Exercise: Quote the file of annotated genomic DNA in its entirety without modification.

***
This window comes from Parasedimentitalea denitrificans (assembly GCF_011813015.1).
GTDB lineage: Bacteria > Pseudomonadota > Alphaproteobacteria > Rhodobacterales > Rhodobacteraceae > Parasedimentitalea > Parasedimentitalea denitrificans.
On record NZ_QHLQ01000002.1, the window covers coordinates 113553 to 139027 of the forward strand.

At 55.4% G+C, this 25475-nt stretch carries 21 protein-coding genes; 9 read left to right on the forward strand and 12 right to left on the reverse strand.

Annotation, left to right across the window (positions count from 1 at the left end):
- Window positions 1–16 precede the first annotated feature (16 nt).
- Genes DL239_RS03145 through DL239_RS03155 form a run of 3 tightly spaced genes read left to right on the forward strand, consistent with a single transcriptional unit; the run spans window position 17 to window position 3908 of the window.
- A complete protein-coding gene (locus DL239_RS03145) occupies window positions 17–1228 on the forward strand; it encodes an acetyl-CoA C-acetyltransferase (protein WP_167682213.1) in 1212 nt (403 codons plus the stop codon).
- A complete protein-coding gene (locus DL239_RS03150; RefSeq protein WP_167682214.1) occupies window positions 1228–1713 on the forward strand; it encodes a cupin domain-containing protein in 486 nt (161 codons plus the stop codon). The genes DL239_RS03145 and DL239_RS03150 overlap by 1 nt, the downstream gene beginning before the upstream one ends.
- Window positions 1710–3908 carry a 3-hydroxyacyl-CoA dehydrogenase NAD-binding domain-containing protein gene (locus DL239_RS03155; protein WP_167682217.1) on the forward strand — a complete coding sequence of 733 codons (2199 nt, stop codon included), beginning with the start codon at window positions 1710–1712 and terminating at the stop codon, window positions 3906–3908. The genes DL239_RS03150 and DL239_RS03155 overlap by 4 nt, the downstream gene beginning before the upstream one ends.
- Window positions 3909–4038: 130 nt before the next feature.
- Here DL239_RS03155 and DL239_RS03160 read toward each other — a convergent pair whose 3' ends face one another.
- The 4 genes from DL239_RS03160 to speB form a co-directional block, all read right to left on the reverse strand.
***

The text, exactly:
This window comes from Parasedimentitalea denitrificans (assembly GCF_011813015.1).
GTDB lineage: Bacteria > Pseudomonadota > Alphaproteobacteria > Rhodobacterales > Rhodobacteraceae > Parasedimentitalea > Parasedimentitalea denitrificans.
On record NZ_QHLQ01000002.1, the window covers coordinates 113553 to 139027 of the forward strand.

At 55.4% G+C, this 25475-nt stretch carries 21 protein-coding genes; 9 read left to right on the forward strand and 12 right to left on the reverse strand.

Annotation, left to right across the window (positions count from 1 at the left end):
- Window positions 1–16 precede the first annotated feature (16 nt).
- Genes DL239_RS03145 through DL239_RS03155 form a run of 3 tightly spaced genes read left to right on the forward strand, consistent with a single transcriptional unit; the run spans window position 17 to window position 3908 of the window.
- A complete protein-coding gene (locus DL239_RS03145) occupies window positions 17–1228 on the forward strand; it encodes an acetyl-CoA C-acetyltransferase (protein WP_167682213.1) in 1212 nt (403 codons plus the stop codon).
- A complete protein-coding gene (locus DL239_RS03150; RefSeq protein WP_167682214.1) occupies window positions 1228–1713 on the forward strand; it encodes a cupin domain-containing protein in 486 nt (161 codons plus the stop codon). The genes DL239_RS03145 and DL239_RS03150 overlap by 1 nt, the downstream gene beginning before the upstream one ends.
- Window positions 1710–3908 carry a 3-hydroxyacyl-CoA dehydrogenase NAD-binding domain-containing protein gene (locus DL239_RS03155; protein WP_167682217.1) on the forward strand — a complete coding sequence of 733 codons (2199 nt, stop codon included), beginning with the start codon at window positions 1710–1712 and terminating at the stop codon, window positions 3906–3908. The genes DL239_RS03150 and DL239_RS03155 overlap by 4 nt, the downstream gene beginning before the upstream one ends.
- Window positions 3909–4038: 130 nt before the next feature.
- Here DL239_RS03155 and DL239_RS03160 read toward each other — a convergent pair whose 3' ends face one another.
- The 4 genes from DL239_RS03160 to speB form a co-directional block, all read right to left on the reverse strand.